As of 2014, WordPress powered over 74.6 million websites, and it’s by far the most popular one-click install on our servers. With that in mind, here are our tricks and tips for increasing subscribers and meeting your mailing list goals using your WordPress website.
Integration with your WordPress website
It doesn’t matter how beautiful, interesting and useful your emails are if no one ever sees them. Luckily, WordPress is a fantastic platform for subscriber sign up options as there are so many free plugins and widgets available.
Try to select tools and services that exist outside of WordPress in some form, so that if you/your client decides to move to a different platform in the future, you can still keep all your data, emails, reports and so on without interruption.
A popular option is to integrate a form at the end of your posts, or set up a pop up that appears on the screen after a set period of time. This encourages people to join your list so they don’t miss any new posts, and works by requiring the user to make an immediate decision. There are hundreds of plugins in the WordPress theme directory that will do this for you, including SumoMe’s tool and Sticky email opt-in widget.
In addition to a standalone subscribe option, you can also encourage subscriptions by making them part of a process. For example, if you’re using WordPress for ecommerce, consider adding a subscription form after the order confirmation page or as a checkbox within the order process. Mailing list subscription can easily and effectively be added into any sign up process, so even if your visitors are just registering to comment, it can provide a good opportunity to subscribe. A great plugin for this is Comment redirect, where you can automatically send visitors to a subscribe form after they’ve commented on your post.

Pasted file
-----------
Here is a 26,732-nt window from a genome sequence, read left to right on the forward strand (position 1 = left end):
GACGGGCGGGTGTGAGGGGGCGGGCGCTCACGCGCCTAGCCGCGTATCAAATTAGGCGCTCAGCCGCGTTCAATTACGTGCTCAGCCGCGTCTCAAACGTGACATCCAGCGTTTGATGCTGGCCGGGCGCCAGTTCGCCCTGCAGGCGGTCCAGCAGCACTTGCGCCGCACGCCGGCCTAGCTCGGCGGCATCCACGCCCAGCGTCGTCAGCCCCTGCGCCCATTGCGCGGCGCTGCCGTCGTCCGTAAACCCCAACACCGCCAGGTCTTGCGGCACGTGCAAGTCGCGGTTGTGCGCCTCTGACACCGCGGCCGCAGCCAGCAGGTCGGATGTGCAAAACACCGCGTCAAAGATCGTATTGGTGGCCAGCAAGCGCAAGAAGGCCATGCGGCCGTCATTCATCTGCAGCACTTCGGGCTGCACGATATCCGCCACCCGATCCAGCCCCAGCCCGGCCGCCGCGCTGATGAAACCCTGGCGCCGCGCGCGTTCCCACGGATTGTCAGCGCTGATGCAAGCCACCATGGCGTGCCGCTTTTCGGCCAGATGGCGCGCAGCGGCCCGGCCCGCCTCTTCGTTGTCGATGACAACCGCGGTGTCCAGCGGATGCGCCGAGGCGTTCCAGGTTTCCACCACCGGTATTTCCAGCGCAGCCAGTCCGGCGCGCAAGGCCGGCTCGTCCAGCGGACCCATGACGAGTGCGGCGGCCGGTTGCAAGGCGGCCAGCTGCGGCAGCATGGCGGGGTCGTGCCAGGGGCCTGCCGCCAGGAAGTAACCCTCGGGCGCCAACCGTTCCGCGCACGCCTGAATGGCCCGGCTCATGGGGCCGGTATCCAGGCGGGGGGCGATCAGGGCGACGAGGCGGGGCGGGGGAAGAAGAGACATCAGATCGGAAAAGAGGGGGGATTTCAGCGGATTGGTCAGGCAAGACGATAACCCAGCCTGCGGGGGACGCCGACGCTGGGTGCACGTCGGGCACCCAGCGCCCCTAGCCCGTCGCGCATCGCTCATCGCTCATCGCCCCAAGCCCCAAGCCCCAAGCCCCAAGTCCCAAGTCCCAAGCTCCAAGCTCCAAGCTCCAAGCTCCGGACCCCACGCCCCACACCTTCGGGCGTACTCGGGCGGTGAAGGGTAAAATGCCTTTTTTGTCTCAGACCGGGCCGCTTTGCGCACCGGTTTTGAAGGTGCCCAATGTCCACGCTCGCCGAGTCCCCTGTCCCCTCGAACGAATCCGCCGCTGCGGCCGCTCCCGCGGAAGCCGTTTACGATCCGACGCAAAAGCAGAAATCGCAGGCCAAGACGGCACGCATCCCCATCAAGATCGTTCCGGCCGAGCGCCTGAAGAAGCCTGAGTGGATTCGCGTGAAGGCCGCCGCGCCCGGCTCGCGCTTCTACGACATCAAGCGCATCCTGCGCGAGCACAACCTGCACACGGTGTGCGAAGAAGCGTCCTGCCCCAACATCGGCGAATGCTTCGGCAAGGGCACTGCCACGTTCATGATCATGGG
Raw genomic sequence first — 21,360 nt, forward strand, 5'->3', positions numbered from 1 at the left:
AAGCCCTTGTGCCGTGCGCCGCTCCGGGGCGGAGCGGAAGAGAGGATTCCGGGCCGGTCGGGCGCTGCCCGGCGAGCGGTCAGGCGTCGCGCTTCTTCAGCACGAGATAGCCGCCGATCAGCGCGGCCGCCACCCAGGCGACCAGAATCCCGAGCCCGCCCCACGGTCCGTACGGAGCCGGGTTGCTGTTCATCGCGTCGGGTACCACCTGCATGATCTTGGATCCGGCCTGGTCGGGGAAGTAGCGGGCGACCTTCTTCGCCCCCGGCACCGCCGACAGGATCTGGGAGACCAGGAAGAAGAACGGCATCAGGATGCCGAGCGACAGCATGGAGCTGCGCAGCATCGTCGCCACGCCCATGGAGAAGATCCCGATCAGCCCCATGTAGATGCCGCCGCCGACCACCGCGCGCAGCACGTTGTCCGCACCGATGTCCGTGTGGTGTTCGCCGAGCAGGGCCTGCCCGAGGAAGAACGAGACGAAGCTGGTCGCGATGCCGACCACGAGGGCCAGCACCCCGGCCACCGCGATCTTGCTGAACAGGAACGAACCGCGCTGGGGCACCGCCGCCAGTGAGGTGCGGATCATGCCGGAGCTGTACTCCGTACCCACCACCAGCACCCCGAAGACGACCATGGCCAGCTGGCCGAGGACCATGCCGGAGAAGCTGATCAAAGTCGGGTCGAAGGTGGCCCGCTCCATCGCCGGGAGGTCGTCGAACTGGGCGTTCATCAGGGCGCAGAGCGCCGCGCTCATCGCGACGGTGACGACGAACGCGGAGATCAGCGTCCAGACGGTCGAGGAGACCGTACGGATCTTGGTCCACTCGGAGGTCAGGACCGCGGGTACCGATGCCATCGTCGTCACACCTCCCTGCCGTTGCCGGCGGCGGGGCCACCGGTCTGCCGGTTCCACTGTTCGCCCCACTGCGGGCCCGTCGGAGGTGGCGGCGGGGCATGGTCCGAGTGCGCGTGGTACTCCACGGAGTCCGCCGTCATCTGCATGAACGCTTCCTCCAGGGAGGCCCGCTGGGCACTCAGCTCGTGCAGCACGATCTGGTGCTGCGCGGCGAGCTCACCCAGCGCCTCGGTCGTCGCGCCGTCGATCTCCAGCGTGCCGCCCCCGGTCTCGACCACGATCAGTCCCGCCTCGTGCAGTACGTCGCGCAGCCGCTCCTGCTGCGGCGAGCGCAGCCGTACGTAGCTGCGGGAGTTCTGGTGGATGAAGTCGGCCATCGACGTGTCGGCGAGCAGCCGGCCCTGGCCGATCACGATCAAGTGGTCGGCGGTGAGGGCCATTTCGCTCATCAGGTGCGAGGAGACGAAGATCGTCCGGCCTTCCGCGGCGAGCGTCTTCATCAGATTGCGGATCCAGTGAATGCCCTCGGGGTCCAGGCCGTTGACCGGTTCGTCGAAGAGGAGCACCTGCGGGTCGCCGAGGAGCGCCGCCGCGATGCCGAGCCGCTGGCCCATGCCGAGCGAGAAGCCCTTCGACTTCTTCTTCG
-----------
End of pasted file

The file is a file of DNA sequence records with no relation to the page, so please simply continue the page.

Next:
Giving visitors a good reason to subscribe is vital, so offering free downloads, exclusive content, offers, and discounts out of the box is a great incentive. As with any other element of your website and email campaign process, A/B testing (or split testing) is vital. Take a look at our beginner’s guide to A/B testing to help you get started.
Keep it simple
As with every other feature of your website, it’s a question of balance. Avoid pulling your visitors in too many different directions and overcrowding your pages with too many messages by deciding what’s the most important action for them to take at a given point. This might be subscribing to your emails, directing them to a sales page, social sharing, etc. – but not all the things all the time. If you’re keen for your visitors to complete multiple actions, try to make them a chain of logical steps that are easy to complete and won’t leave them feeling overwhelmed. Joining your mailing list is likely to be a middle step in the chain (i.e. they’re engaged enough with you to want your updates, but they probably haven’t bought from you yet).
Whether it’s via a simple email forward, social media, or even traditional word of mouth, if your emails contain valuable or interesting content, people will want to share them. Encourage this with incentives for extra free downloads, sneak peeks, and simple calls to action.
There are fairly strict laws governing email sending within the EU, and unlike the US, your subscribers need to accept and then confirm their subscription to your email marketing list (also known as ‘double opt in’). You can find out more by reading Anti-spam laws and the EU and Anti-spam laws and the UK. When you’re choosing a service for your mailing list, make sure that they have an option for double opt in and that you activate it in order to comply. Our email marketing service is set to comply with all EU and UK anti-spam regulations out of the box.
Other posts in this series
This post is just one part of our long-running series on creating strong email campaigns. Check out the others here: